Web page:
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In Canadian politics a leadership review is a vote held at a political party convention in which delegates decide whether to endorse the incumbent party leader or schedule a leadership convention to elect a new leader. In most parties at present, such a vote is required at the first convention following a general election. While a leadership election is only required if the incumbent leader fails to receive support from a simple majority of delegates (or if a motion to hold a leadership election passes by one vote), in practice leaders who do not win the review by a substantial margin are expected to either call a leadership election and re-offer or resign altogether.
Traditionally in most Canadian political parties, there was no mechanism for a political party to forcibly remove an incumbent leader. This changed in the late 1960s as a result of a grassroots revolt within the Progressive Conservative Party of Canada against the leadership of John George Diefenbaker after leading the party to two successive electoral defeats. Party president Dalton Camp agitated for the right of the party to hold a leadership review. Camp called for such a review and, in 1966, ran for re-election as party president declaring that if he was returned to the position, he would call a leadership convention for 1967. He won an important endorsement from Allan S. Blott, the President of Saskatchewan's Progressive Conservative Student Federation, the core of Diefenbaker's political base. At the time, Blott was married to Catherine "Kit" Sampson, the Progressive Conservative Party of Canada's National Youth Director. With strong youth support, Camp was handily re-elected and the party passed a motion to hold a leadership convention by the end of 1967. In January 1967, Diefenbaker asked the party executive to call a leadership convention "at the earliest possible date". Diefenbaker stood as a candidate in the September 1967 convention and was defeated by Robert Stanfield. Subsequently, the Progressive Conservatives instituted a constitutional requirement that a leadership review be held at every party convention. Ironically, the youth wing of the party (PCYF) was disbanded in December 2003 upon the merger of the Progressive Conservative Party of Canada with the Canadian Alliance Party to form the Conservative Party of Canada.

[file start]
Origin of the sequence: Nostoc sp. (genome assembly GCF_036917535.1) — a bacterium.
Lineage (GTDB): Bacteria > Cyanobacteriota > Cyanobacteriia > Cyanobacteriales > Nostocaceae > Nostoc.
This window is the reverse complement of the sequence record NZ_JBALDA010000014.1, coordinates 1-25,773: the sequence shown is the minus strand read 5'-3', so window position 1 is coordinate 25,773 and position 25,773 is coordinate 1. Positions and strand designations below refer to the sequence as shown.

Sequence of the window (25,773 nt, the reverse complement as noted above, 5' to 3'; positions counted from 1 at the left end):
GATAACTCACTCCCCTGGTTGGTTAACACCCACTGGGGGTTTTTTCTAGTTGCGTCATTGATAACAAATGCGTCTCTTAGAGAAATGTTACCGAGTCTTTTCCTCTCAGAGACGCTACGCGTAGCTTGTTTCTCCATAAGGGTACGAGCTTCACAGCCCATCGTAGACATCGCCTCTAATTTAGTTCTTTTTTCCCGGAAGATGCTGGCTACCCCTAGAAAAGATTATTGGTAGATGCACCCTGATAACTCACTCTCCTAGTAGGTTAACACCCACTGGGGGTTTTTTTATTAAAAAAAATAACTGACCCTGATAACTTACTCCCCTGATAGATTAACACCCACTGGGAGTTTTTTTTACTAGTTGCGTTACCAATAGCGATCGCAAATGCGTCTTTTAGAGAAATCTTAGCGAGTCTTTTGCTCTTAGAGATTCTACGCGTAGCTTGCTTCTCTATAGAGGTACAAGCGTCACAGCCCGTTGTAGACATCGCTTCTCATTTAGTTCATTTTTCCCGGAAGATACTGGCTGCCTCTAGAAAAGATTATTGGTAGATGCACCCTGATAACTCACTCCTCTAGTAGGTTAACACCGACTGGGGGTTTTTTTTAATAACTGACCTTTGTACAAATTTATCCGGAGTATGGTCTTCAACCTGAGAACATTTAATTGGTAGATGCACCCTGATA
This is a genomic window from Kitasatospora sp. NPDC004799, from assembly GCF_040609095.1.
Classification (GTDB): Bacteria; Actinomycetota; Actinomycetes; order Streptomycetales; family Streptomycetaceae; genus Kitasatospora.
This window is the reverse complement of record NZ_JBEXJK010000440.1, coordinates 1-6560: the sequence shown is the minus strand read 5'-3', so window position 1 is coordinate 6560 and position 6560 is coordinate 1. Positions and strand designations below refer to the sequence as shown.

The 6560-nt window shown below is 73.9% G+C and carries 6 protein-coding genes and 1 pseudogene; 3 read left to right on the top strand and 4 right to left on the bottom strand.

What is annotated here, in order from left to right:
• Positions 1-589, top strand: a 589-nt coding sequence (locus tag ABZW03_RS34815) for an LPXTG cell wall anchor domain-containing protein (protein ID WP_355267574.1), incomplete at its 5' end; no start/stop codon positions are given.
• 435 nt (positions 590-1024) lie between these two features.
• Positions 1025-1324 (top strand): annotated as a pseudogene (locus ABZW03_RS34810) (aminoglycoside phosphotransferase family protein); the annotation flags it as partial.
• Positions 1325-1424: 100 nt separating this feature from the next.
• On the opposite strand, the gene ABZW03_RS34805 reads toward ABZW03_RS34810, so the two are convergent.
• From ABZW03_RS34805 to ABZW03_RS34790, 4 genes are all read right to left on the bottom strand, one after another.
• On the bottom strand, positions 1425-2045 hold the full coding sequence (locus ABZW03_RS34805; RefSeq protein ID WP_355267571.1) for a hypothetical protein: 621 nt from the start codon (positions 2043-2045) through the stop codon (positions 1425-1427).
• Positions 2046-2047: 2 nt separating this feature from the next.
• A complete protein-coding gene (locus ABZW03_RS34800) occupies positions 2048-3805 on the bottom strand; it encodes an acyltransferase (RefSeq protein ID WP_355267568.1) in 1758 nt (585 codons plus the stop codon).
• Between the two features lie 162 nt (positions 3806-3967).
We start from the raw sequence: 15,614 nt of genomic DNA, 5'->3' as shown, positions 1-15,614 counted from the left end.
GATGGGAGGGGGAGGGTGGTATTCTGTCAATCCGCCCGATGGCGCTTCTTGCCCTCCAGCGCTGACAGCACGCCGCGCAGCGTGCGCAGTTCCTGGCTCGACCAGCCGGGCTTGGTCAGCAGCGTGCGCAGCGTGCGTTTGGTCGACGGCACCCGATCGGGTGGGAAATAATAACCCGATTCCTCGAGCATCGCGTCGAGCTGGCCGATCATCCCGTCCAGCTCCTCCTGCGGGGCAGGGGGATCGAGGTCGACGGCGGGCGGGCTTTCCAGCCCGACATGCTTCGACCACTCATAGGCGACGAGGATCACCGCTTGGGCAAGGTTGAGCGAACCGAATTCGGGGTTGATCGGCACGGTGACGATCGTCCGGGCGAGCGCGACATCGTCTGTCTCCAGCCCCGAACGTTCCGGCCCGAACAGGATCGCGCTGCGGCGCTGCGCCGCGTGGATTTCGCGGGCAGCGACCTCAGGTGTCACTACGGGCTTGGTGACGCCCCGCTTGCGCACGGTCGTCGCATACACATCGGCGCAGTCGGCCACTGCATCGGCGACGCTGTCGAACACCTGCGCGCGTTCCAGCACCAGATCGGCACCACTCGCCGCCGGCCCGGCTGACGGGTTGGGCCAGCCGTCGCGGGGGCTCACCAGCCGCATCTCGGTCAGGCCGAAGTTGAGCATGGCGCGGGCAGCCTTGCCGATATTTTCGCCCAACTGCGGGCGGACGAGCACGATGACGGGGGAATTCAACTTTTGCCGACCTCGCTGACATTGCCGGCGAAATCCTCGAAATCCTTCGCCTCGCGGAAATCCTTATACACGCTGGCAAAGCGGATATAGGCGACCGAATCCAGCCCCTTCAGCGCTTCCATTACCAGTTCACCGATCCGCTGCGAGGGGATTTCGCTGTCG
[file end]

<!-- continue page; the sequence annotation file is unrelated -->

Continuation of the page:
In January 1983, Progressive Conservative leader Joe Clark voluntarily called the leadership election for later that year after winning the support of only 66.9% of delegates at a leadership review. He ran in the election but was defeated by Brian Mulroney. Subsequently, the party altered its rules so that a mandatory leadership review would only occur at the first convention following a general election rather than at every convention. Since 1983, 66% has been considered an informal benchmark for leaders to surpass in order to avoid calling a leadership election.
The Liberal Party of Canada adopted a similar leadership review mechanism. The New Democratic Party had used a system in which the leader ran for re-election at every convention however, no federal NDP leader had ever faced a serious challenge under this system which usually resulted in the incumbent leader being acclaimed. After instituting a One member, one vote leadership election system in 2003, the NDP also adopted the leadership review mechanism used by other parties.
Provincial political parties also use leadership reviews. The 2006 Manitoba Progressive Conservative leadership election was called by party leader Stuart Murray after he received only 55% support in a leadership review. In 2006, Alberta Progressive Conservative Premier Ralph Klein agreed to step down as party leader that year after he received the endorsement of only 55% of delegates in a leadership review.
- Gendron, Hubert (September 22, 1966). "Leadership Vote Set if Camp Re-elected". Montreal Gazette. Retrieved April 18, 2012.
- Blakely, Arthur (January 19, 1967). "Dief Explodes a Bombshell, Wants Convention". Montreal Gazette. Retrieved April 18, 2012.
- "Klein takes devastating blow to leadership". Toronto: Globe & Mail. Retrieved 2006-04-01.
- Leadership spill, a similar practice in Australian politics